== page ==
MICHAEL P. MILLS, Chief District Judge.
This matter comes before the court on the pro se prisoner complaint of Bobby Herron, who challenges the conditions of his confinement under 42 U.S.C. § 1983. For the purposes of the Prison Litigation Reform Act, the court notes that the plaintiff was incarcerated when he filed this suit. The plaintiff claims that he was found guilty of several rule violations and punished by loss of 135 days of privileges, a recommendation for custody review, and a reduction in custody status. For the reasons set forth below, the instant case shall be dismissed for failure to state a claim upon which relief could be granted.
On October 31, 2012, Bobby Herron received three citations for violation of prison rules: (1) inciting a riot, (2) refusing to obey an order by staff, and (3) disrespectful, vulgar, obscene, or threatening language. At a November 8, 2012, disciplinary hearing the hearing officer told Herron that he had been ordered to find Herron guilty, no matter what the evidence revealed. Herron was found guilty of all three infractions based upon the staff report of the incident, but he was not allowed to call any witnesses. The officer providing the report was not actually present during the time of the infractions. As a result of these findings, Herron lost 135 days of privileges, had his custody reviewed, was reduced to "C" custody, and was moved to another facility. He seeks a transfer to the Marshall County Correctional Facility, money damages, and expungement of the rule violation reports from his institutional record.
The punishment Herron faced simply does not rise to the level sufficient to warrant due process protection under the Constitution. In view of the Supreme Court's decision in Sandin v. Conner, 515 U.S. 472, 115 S.Ct. 2293, 132 L.Ed.2d 418 (1995), the plaintiff has failed to set forth a claim which implicates the Due Process Clause or any other constitutional protection. As the Court noted, "States may under certain circumstances create liberty interests which are protected by the Due Process Clause [, but] these interests will be generally limited to freedom from restraint which, while not exceeding the sentence in such an unexpected manner as to give rise to protection by the Due Process Clause of its own force... nonetheless imposes atypical and significant hardship on the inmate in relation to the ordinary incidents of prison life." Id. 115 S.Ct. at 2300 (citations omitted). In the Sandin case, the discipline administered the prisoner was confinement in isolation. Because this discipline fell "within the expected parameters of the sentence imposed by a court of law, " id. at 2301, and "did not present the type of atypical, significant deprivation in which a State might conceivably create a liberty interest, " id., the Court held that neither the Due Process Clause itself nor State law or regulations afforded a protected liberty interest that would entitle the prisoner to the procedural protections set forth by the Court in Wolff v. McDonnell, 418 U.S. 539, 41 L.Ed.2d 935 (1974). See also Malchi v. Thaler, 211 F.3d 953, 958 (5th Cir. 2000) (holding prisoner's thirty-day loss of commissary privileges and cell restriction due to disciplinary action failed to give rise to due process claim).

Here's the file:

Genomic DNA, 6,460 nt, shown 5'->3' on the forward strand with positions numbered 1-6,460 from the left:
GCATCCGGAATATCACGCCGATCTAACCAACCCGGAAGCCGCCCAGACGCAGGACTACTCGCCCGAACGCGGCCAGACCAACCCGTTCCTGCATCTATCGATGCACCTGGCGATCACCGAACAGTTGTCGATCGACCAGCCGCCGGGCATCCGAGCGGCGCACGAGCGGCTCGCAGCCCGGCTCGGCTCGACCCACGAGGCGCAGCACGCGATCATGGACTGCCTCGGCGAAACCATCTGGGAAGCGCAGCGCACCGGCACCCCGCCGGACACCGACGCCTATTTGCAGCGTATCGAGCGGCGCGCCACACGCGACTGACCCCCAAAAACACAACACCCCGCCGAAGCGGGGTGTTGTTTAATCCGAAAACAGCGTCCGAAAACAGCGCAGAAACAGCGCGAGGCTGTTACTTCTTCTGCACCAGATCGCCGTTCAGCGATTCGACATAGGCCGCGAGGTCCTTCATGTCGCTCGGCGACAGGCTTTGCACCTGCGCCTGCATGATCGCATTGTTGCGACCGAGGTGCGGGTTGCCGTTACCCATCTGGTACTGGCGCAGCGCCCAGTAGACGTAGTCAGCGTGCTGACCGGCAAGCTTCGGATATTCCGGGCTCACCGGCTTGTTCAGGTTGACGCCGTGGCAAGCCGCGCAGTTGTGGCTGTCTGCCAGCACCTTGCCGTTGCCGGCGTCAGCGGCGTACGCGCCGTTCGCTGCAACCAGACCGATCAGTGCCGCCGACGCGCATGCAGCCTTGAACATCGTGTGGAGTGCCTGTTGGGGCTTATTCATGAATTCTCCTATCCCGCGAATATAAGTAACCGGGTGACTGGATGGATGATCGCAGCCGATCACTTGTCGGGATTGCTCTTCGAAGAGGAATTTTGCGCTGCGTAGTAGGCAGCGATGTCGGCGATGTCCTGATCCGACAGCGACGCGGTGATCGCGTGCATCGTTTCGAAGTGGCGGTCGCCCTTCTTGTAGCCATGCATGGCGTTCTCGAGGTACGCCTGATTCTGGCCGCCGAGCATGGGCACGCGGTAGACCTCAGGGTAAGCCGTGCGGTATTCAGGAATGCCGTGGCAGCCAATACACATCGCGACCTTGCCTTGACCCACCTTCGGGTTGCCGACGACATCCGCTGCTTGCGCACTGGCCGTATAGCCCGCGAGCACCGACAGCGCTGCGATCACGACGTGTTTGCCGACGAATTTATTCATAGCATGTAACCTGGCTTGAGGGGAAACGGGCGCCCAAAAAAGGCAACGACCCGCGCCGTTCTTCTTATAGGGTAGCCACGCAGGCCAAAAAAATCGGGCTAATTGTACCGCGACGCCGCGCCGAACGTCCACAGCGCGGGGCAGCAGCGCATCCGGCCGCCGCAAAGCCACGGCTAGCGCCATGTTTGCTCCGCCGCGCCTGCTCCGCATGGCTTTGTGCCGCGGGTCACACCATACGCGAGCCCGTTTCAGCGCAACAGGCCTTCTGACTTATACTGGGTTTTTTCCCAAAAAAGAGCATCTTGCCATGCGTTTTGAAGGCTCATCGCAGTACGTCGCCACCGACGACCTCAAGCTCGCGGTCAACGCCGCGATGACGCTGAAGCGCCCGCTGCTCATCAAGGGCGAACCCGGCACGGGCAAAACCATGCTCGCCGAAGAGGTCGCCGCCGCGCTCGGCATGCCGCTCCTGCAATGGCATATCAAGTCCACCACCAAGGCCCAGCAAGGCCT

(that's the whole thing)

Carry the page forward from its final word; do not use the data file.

The application of Sandin under these facts - the intentional removal of any meaningful opportunity to be heard - is harsh. Herron was told that he would be found guilty of the rule infraction - no matter what. The penalties exacted, however, do not rise to a level sufficient to trigger Due Process protections under the holding in Sandin, supra . Loss of privileges, reduction in custody status, and transfer to another facility are "within the expected parameters of the sentence imposed by a court of law, " and do not constitute an "atypical and significant hardship... in relation to the normal incidents of prison life." Sandin, 115 S.Ct. at 2300-2301. As such, even though it appears that the deprivation of a fair hearing was ...